World Bulletin / News Desk
Over 800 South African troops were being transported on the SS Mendi ship chartered by the British government, when it was hit accidentally by a larger steamship. In total, 616 South African troops, the vast majority of them black, were killed in the accident.
“Black people had volunteered to join the First World War in order to fight against fascism. They were internationalists who loved peace and justice,” President Jacob Zuma said in a televised address at the ceremony held in the coastal city of Durban.
He said black South Africans joined the war believing that their contribution would lead to better treatment back home.
“Unfortunately their sacrifice did not earn them any respect from the rulers of the time. That is the painful history we come from, a history of brutal and blatant racism and colonialism,’’ Zuma said at the event attended by some of the men’s family members.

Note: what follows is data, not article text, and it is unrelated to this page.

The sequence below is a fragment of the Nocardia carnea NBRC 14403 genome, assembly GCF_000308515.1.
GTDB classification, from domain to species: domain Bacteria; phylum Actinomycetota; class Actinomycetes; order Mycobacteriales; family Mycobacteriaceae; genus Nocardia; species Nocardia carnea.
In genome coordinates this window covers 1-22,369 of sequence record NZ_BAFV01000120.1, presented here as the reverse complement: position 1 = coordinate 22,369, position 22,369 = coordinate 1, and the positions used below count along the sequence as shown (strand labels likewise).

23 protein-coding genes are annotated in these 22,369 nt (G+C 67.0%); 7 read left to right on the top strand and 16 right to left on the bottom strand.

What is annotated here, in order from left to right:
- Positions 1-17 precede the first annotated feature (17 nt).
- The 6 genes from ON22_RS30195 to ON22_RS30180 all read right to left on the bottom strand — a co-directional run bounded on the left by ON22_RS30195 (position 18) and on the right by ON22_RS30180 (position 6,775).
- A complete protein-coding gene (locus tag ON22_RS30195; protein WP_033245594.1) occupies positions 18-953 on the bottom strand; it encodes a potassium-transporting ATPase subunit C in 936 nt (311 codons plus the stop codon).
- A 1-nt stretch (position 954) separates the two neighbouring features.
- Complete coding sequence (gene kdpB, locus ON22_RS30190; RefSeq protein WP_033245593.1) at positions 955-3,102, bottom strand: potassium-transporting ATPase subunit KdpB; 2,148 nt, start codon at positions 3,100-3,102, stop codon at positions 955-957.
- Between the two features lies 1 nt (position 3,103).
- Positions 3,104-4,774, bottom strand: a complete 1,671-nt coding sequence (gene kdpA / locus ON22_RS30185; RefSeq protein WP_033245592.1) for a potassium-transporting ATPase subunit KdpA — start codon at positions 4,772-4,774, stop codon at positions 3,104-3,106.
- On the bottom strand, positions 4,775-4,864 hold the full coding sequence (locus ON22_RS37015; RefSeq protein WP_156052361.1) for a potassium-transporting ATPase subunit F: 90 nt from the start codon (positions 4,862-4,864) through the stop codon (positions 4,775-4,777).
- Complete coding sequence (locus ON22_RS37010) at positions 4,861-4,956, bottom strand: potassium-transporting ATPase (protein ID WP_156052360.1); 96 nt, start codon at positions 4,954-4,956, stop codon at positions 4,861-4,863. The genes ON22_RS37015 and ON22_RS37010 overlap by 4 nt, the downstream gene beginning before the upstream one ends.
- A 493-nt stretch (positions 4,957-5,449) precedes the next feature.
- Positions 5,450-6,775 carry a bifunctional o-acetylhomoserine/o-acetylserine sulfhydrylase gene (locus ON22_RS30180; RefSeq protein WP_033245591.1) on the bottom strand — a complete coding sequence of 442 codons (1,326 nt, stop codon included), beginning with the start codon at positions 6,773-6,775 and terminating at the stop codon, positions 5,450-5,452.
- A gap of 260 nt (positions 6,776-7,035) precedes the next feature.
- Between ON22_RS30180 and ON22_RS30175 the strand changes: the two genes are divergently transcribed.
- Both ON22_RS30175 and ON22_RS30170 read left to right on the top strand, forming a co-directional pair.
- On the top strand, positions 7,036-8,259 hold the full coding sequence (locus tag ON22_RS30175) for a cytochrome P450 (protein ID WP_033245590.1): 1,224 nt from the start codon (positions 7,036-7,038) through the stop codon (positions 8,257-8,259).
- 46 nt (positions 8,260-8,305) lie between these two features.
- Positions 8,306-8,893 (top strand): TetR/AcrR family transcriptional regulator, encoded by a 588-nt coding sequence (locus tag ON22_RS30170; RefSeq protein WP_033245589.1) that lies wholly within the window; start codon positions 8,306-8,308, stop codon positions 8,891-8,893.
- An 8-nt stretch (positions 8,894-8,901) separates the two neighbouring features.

He said it was unfortunate that black soldiers were not allowed to carry weapons and were only utilized as laborers rather than fighting soldiers.
“Today, we restore the dignity and humanity of the black soldiers who perished on that fateful day. We salute their courage, bravery and commitment,’’ he said.
The commemoration event coincides with Armed Forces Day in South Africa, which was celebrated simultaneously.
The South Africa navy, army and air force held colorful parades to commemorate the fallen heroes.